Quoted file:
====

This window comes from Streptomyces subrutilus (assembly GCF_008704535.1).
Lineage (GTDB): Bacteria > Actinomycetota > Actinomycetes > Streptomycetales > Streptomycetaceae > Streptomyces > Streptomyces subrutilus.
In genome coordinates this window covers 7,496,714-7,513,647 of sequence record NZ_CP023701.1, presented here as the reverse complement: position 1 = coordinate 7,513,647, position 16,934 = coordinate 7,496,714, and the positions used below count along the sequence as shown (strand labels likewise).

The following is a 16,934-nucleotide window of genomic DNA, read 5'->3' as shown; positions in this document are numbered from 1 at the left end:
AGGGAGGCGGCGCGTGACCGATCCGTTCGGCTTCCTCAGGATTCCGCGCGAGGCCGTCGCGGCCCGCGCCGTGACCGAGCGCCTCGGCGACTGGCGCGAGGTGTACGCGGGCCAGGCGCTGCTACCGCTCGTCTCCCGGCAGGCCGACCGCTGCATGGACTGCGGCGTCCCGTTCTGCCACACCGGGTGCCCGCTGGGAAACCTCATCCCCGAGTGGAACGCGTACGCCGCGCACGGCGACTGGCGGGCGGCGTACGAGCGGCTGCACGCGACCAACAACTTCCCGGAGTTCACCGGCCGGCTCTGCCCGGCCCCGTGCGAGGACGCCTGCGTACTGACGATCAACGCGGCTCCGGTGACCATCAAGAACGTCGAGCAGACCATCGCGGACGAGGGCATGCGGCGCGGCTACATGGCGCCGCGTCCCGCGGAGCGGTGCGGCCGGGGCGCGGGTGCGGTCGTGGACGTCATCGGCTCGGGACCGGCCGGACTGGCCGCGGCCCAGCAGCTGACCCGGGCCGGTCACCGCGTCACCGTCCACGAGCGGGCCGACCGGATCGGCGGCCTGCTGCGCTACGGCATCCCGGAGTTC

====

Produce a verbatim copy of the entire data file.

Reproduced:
This window comes from Streptomyces subrutilus (assembly GCF_008704535.1).
Lineage (GTDB): Bacteria > Actinomycetota > Actinomycetes > Streptomycetales > Streptomycetaceae > Streptomyces > Streptomyces subrutilus.
In genome coordinates this window covers 7,496,714-7,513,647 of sequence record NZ_CP023701.1, presented here as the reverse complement: position 1 = coordinate 7,513,647, position 16,934 = coordinate 7,496,714, and the positions used below count along the sequence as shown (strand labels likewise).

The following is a 16,934-nucleotide window of genomic DNA, read 5'->3' as shown; positions in this document are numbered from 1 at the left end:
AGGGAGGCGGCGCGTGACCGATCCGTTCGGCTTCCTCAGGATTCCGCGCGAGGCCGTCGCGGCCCGCGCCGTGACCGAGCGCCTCGGCGACTGGCGCGAGGTGTACGCGGGCCAGGCGCTGCTACCGCTCGTCTCCCGGCAGGCCGACCGCTGCATGGACTGCGGCGTCCCGTTCTGCCACACCGGGTGCCCGCTGGGAAACCTCATCCCCGAGTGGAACGCGTACGCCGCGCACGGCGACTGGCGGGCGGCGTACGAGCGGCTGCACGCGACCAACAACTTCCCGGAGTTCACCGGCCGGCTCTGCCCGGCCCCGTGCGAGGACGCCTGCGTACTGACGATCAACGCGGCTCCGGTGACCATCAAGAACGTCGAGCAGACCATCGCGGACGAGGGCATGCGGCGCGGCTACATGGCGCCGCGTCCCGCGGAGCGGTGCGGCCGGGGCGCGGGTGCGGTCGTGGACGTCATCGGCTCGGGACCGGCCGGACTGGCCGCGGCCCAGCAGCTGACCCGGGCCGGTCACCGCGTCACCGTCCACGAGCGGGCCGACCGGATCGGCGGCCTGCTGCGCTACGGCATCCCGGAGTTC